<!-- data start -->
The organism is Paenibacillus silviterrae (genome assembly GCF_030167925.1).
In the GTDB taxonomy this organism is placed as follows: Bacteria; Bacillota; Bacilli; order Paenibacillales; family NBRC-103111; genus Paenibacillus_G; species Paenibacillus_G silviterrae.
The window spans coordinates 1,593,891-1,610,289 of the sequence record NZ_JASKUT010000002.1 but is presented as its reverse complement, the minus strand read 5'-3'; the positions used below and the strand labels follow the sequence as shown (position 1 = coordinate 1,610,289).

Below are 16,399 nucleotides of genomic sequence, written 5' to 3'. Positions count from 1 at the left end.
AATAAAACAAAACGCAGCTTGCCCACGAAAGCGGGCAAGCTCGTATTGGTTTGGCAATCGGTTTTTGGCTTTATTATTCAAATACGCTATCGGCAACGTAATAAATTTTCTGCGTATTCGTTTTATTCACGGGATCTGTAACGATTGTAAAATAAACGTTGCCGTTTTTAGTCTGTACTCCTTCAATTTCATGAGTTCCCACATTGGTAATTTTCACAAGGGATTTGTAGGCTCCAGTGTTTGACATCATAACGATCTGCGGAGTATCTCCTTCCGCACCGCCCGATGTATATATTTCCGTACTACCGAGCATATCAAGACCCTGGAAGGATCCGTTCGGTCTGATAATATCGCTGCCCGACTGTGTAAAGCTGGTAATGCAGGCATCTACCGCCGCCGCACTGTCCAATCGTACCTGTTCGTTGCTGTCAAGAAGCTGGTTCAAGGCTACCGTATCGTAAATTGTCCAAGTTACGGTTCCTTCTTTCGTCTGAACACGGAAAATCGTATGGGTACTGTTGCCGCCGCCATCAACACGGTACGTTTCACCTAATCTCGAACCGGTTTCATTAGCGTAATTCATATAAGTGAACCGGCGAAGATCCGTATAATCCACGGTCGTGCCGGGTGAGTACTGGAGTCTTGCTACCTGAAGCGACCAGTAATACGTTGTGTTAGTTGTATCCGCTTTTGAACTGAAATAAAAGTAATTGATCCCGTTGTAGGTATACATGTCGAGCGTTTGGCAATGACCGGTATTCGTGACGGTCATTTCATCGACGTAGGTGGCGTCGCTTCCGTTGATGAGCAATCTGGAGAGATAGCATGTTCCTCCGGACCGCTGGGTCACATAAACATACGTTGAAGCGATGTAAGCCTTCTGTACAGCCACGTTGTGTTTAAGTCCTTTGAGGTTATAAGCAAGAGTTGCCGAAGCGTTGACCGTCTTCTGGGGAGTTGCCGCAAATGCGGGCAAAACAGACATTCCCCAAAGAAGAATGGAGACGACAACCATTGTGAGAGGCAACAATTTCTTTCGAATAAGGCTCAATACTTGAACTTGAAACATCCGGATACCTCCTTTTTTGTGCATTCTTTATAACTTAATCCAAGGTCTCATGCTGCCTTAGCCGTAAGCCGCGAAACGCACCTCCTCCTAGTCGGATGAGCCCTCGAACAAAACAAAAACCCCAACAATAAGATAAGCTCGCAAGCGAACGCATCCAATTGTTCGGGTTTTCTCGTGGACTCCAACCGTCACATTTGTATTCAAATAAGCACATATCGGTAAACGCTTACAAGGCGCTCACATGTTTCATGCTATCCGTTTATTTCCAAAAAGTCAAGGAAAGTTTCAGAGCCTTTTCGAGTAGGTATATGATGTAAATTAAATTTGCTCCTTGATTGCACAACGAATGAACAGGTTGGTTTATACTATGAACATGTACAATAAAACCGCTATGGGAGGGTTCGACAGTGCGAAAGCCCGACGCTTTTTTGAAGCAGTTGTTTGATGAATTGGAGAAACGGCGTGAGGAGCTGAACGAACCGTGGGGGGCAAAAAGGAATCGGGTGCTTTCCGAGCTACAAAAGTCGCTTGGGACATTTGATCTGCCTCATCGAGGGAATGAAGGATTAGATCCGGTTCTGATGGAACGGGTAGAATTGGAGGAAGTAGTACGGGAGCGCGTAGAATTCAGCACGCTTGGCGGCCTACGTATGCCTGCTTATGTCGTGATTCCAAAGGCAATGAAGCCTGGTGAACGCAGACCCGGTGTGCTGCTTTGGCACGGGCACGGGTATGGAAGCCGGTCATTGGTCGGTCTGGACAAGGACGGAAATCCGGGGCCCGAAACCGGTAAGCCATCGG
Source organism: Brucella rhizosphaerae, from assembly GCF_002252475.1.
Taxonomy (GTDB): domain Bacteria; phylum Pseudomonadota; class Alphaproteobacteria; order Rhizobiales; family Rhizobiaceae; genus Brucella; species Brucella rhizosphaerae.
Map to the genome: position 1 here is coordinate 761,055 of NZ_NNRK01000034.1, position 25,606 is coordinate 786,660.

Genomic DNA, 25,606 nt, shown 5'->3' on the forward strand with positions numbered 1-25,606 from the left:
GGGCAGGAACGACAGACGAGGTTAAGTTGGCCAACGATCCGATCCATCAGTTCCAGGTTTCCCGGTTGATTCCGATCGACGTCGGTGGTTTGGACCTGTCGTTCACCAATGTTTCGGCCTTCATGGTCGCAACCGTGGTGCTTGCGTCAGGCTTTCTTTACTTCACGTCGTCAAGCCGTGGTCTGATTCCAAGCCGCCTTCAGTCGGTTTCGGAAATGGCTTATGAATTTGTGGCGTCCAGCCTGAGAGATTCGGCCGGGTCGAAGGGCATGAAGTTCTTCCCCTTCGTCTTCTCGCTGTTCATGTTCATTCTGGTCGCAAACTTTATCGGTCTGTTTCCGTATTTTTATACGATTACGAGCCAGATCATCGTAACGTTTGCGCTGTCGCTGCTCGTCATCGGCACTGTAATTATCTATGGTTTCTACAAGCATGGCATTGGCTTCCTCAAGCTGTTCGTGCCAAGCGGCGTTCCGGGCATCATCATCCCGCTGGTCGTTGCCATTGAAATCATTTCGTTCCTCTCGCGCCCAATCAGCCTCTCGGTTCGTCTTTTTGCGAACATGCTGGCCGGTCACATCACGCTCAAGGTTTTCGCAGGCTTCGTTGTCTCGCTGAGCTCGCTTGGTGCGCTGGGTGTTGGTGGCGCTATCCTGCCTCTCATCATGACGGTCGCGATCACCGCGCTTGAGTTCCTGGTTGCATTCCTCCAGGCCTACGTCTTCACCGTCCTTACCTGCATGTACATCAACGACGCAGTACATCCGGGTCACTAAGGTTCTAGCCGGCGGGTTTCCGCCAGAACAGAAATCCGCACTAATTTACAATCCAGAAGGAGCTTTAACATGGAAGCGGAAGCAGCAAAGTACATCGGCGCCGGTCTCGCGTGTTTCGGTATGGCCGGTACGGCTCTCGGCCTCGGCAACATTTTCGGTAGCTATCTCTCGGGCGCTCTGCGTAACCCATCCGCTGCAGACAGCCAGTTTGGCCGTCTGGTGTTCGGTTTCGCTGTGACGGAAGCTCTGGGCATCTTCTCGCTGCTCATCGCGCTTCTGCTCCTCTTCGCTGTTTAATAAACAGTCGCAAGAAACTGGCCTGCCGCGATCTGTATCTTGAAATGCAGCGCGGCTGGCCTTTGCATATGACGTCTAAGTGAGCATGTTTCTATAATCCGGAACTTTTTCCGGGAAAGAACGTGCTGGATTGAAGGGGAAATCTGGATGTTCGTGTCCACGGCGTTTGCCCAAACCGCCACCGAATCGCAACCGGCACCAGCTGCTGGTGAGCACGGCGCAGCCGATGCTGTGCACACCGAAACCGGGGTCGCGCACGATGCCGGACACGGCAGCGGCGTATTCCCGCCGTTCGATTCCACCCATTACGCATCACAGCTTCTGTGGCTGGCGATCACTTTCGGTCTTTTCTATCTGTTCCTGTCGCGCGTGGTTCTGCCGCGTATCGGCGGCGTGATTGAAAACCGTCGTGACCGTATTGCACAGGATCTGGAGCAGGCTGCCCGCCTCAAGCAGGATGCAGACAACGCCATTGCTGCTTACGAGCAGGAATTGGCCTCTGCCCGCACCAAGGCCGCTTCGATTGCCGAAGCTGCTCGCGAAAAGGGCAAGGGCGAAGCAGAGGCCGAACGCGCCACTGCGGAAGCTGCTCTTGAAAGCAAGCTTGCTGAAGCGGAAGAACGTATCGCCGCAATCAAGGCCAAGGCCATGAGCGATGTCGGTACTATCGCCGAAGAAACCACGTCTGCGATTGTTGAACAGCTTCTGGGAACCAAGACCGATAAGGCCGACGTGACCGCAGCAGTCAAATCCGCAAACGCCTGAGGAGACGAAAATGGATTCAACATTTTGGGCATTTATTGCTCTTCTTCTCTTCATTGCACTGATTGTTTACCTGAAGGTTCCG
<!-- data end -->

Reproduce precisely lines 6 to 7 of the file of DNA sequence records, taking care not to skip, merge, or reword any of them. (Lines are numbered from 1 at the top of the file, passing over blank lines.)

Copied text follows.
Source organism: Brucella rhizosphaerae, from assembly GCF_002252475.1.
Taxonomy (GTDB): domain Bacteria; phylum Pseudomonadota; class Alphaproteobacteria; order Rhizobiales; family Rhizobiaceae; genus Brucella; species Brucella rhizosphaerae.